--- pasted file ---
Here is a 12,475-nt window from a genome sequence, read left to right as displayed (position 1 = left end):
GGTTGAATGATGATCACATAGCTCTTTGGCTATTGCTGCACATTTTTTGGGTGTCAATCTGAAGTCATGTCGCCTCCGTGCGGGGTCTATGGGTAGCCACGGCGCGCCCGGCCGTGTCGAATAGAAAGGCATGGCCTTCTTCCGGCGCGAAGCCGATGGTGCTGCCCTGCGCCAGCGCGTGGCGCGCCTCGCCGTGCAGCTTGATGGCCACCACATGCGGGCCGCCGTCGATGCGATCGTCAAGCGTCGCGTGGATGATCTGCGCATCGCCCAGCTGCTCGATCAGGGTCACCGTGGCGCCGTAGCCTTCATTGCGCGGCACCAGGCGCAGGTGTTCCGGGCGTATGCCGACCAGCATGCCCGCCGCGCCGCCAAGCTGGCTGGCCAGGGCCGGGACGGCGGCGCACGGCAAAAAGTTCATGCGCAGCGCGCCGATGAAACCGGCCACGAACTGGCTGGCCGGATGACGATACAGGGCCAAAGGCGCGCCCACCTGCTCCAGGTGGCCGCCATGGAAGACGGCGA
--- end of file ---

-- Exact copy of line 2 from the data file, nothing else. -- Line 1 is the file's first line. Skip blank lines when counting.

GGTTGAATGATGATCACATAGCTCTTTGGCTATTGCTGCACATTTTTTGGGTGTCAATCTGAAGTCATGTCGCCTCCGTGCGGGGTCTATGGGTAGCCACGGCGCGCCCGGCCGTGTCGAATAGAAAGGCATGGCCTTCTTCCGGCGCGAAGCCGATGGTGCTGCCCTGCGCCAGCGCGTGGCGCGCCTCGCCGTGCAGCTTGATGGCCACCACATGCGGGCCGCCGTCGATGCGATCGTCAAGCGTCGCGTGGATGATCTGCGCATCGCCCAGCTGCTCGATCAGGGTCACCGTGGCGCCGTAGCCTTCATTGCGCGGCACCAGGCGCAGGTGTTCCGGGCGTATGCCGACCAGCATGCCCGCCGCGCCGCCAAGCTGGCTGGCCAGGGCCGGGACGGCGGCGCACGGCAAAAAGTTCATGCGCAGCGCGCCGATGAAACCGGCCACGAACTGGCTGGCCGGATGACGATACAGGGCCAAAGGCGCGCCCACCTGCTCCAGGTGGCCGCCATGGAAGACGGCGA